Charles Lanam was a Korean War veteran who'd never married, had no children and had outlived his family when he died at 81 on April 10.
Had the Mitchell Family Funeral Home not made a public plea, the veteran might have been laid to rest with no fanfair while he was buried at the Iowa Veteran's Home in Marshalltown on Monday.
That's not how it happened, thanks, in part, to a Facebook post written by Marty Mitchell.
"I'm sitting in my office right now and contemplating the rest of the week - and really struggling with one thing that I would like to open up and share with all of you," the funeral director wrote. "On Monday, we are going to bury a man who served our country honorably, and probably before many of us were born."
Mitchell explained that there was absolutely no one to honor Lanam then asked his friends to come to the ceremony.
"If you so desire and it's in your hearts, we are having a service at 1:30 p.m. at the cemetery at IVH," he wrote.
When veterans from the VFW and American Legion caught wind of Lanam's funeral, they organized a proper burial with full military honors.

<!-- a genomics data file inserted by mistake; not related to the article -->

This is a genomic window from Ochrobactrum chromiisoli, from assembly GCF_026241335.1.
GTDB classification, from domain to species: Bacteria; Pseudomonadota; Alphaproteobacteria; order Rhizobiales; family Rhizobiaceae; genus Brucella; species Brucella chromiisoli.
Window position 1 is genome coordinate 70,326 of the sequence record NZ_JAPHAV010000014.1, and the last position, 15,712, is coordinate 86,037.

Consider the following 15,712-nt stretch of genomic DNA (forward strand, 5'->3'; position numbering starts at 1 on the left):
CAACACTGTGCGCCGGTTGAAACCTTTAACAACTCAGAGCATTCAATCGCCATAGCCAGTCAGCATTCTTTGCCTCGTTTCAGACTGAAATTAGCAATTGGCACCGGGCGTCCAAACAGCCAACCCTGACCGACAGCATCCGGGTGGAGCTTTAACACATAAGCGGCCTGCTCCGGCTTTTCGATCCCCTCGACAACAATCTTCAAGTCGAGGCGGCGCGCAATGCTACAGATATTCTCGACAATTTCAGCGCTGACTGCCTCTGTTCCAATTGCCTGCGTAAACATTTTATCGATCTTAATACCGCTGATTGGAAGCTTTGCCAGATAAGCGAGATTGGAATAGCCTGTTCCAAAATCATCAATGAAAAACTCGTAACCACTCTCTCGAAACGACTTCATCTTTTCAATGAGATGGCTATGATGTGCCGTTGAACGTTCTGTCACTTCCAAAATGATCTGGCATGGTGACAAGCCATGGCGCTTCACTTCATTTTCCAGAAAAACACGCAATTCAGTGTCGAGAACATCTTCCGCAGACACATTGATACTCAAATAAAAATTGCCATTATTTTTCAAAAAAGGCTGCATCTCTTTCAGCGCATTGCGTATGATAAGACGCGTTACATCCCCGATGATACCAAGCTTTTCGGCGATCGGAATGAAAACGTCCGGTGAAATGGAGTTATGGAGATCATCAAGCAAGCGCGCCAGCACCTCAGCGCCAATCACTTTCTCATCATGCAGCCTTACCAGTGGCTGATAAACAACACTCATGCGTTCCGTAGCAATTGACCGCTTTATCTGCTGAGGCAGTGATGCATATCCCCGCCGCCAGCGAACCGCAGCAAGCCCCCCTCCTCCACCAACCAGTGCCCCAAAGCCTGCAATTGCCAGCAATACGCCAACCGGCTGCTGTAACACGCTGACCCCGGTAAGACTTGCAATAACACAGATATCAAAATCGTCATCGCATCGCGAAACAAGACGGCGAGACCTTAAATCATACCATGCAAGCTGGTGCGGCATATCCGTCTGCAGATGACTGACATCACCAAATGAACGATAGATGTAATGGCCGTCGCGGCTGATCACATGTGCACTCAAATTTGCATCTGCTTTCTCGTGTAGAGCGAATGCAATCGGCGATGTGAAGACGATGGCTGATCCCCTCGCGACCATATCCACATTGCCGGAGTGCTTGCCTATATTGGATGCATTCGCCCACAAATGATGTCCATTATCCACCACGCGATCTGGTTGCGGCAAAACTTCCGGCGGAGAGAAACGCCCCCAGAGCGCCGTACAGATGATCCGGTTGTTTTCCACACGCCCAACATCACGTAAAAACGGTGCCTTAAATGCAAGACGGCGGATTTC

On Monday, some 80 of the funeral attendees were veterans, according to KCCI. Members of the local Patriot Guard formed a barricade guiding volunteer pallbearers who carried the flag-draped casket.
Vince Frederick, who attended the ceremony with his fellow Knights of Columbus, said the ceremony was a sign that patriotism is alive and well.
"People say patriotism is dead. All you had to do was witness today and how the community came together to love one man," Frederick told KCCI.
According to his obituary, which Mitchell also shared to his Facebook, Lanam was born on September 16th, 1934, in Fairfield, Iowa. Throughout his life, he lived in both Tennessee and Iowa, and he served four years in the Korean War for the U.S. Navy.